Torah Weekly

For the week ending 21 February 2015 / 2 Adar I 5775

Parshat Teruma

by Rabbi Yaakov Asher Sinclair -
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G-d commands Moshe to build a Mishkan (Sanctuary) and supplies him with detailed instructions. The Children of Israel are asked to contribute precious metals and stones, fabrics, skins, oil and spices. In the Mishkan's outer courtyard are an altar for the burnt offerings and a laver for washing. The Tent of Meeting is divided by a curtain into two chambers. The outer chamber is accessible only to the kohanim, the descendants of Aharon. This contains the table of showbreads, the menorah, and the golden altar for incense. The innermost chamber, the Holy of Holies, may be entered only by the kohen gadol, and only once a year, on Yom Kippur. Here is the Ark that held the Ten Commandments inscribed on the two tablets of stone that G-d gave to the Jewish nation on Mount Sinai. All of the utensils and vessels, as well as the construction of the Mishkan, are described in great detail.


Turning Faith into Truth

“And they will make for Me a Mikdash and I will dwell among them.” (25:8)

Someone stops you on the street and says, “Do you believe in G-d?”

“Of course I do!” you say.

Probably up to that minute the last thing you were thinking about was G-d.

Maybe you were thinking about your overdraft, or what you were going to buy your wife for your twenty-fifth wedding anniversary, or what you were going to have for dinner.

Many are the thoughts that pass through our minds — and few of them are of G-d.

I'm not talking about when we're praying, although I'm not sure how many of us would score more than four out of ten when it comes to kavana (concentration) even in prayer. What I'm talking about is a feeling of holiness, of closeness to G-d.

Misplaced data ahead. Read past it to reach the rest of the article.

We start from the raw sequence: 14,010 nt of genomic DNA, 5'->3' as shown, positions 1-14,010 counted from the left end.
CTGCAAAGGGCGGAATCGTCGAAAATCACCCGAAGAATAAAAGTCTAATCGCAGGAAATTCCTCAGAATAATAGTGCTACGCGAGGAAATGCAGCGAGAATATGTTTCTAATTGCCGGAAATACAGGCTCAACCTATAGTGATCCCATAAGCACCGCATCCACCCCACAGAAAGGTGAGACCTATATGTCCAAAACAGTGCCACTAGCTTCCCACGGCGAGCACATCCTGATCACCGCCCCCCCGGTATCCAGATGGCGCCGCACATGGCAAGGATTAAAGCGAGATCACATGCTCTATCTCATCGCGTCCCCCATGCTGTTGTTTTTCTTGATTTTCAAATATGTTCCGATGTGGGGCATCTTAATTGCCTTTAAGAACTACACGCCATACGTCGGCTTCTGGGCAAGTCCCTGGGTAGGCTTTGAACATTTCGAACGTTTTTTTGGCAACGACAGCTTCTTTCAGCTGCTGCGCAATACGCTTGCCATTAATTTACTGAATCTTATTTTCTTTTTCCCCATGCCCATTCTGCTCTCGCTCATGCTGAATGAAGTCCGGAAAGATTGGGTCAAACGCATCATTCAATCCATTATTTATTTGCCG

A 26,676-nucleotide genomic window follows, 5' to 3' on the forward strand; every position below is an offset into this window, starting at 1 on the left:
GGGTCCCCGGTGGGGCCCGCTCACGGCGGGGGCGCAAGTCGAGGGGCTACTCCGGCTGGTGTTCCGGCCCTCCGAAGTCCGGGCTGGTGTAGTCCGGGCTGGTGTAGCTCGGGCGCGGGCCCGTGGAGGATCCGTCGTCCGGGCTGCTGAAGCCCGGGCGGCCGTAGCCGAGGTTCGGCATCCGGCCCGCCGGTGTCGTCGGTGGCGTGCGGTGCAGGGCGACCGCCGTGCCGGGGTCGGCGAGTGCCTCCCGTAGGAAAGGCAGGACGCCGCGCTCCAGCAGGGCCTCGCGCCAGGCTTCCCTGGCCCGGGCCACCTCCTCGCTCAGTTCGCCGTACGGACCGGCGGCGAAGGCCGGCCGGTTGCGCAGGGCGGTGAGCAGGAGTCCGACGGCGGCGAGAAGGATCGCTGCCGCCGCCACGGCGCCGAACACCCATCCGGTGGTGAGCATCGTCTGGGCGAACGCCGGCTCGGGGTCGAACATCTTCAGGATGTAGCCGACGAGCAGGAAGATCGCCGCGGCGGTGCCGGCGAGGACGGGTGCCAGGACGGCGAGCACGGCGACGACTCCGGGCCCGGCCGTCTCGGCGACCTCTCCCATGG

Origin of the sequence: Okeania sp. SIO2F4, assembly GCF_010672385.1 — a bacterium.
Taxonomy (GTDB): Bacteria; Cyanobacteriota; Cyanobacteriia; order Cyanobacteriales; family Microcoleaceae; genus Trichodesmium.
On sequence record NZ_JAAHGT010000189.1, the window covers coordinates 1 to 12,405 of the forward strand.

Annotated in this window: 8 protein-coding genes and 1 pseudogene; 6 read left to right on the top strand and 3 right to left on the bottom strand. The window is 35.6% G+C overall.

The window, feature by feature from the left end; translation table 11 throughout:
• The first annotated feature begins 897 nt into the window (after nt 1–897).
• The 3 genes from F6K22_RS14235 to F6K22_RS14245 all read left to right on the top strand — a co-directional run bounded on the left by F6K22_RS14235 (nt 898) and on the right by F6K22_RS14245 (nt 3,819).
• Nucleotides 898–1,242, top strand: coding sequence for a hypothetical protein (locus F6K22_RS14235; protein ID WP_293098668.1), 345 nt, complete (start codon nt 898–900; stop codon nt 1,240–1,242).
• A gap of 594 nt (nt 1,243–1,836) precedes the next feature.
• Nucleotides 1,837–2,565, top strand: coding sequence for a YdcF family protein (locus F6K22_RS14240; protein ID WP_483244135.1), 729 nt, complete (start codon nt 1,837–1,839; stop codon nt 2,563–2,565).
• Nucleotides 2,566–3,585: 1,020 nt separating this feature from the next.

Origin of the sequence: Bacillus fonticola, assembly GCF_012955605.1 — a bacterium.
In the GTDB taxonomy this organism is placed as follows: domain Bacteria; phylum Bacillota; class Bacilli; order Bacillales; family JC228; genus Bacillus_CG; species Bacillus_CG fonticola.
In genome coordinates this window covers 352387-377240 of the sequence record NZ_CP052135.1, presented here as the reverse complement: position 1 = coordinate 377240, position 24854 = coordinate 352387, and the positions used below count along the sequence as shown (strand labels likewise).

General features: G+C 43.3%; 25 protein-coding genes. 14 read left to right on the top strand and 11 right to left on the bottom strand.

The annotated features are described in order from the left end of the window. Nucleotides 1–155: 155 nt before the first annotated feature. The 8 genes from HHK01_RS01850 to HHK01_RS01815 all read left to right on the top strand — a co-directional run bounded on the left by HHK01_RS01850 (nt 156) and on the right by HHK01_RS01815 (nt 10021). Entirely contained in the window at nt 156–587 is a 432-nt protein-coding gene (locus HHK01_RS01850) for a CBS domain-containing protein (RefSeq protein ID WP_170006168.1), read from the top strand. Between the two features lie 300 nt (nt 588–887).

We believe that G-d fills the entire universe, that He sustains everything every single second. But how much of our lives is filled with a palpable awareness of the Divine?

“Avodat Hashem” — Divine Service — is about turning “Faith” into “Truth”.

We can go through life with a bagful of unexamined, untested and unlived “beliefs” which never really impinge on the “truths” by which we conduct our existence.

“Make for me a Mikdash...”

The word Mikdash comes from the root kodesh, meaning “holy”. G-d tells us to connect everything we do to Him; that all our actions should be done with the awareness that we are in this world to elevate ourselves; that we are here to make ourselves a fit “dwelling” for the Divine Presence.

The more we focus on our everyday actions and think, “G-d and only G-d is giving me the power to do this action,” the more we will realize, “Therefore I must dedicate my actions to becoming someone who is kinder, more thoughtful, less selfish, less conceited, less angry, less lazy, and less indulgent — because that's what He wants me to be; because that is why he is giving me the strength to do this action.”

The more we use the minutiae of our lives to create a “Holy Space” — "Make for me a Mikdash" — the more G-d will respond by filling us with feelings of closeness to Him. “And I will dwell within them.”

  • Sources: Sfat Emet

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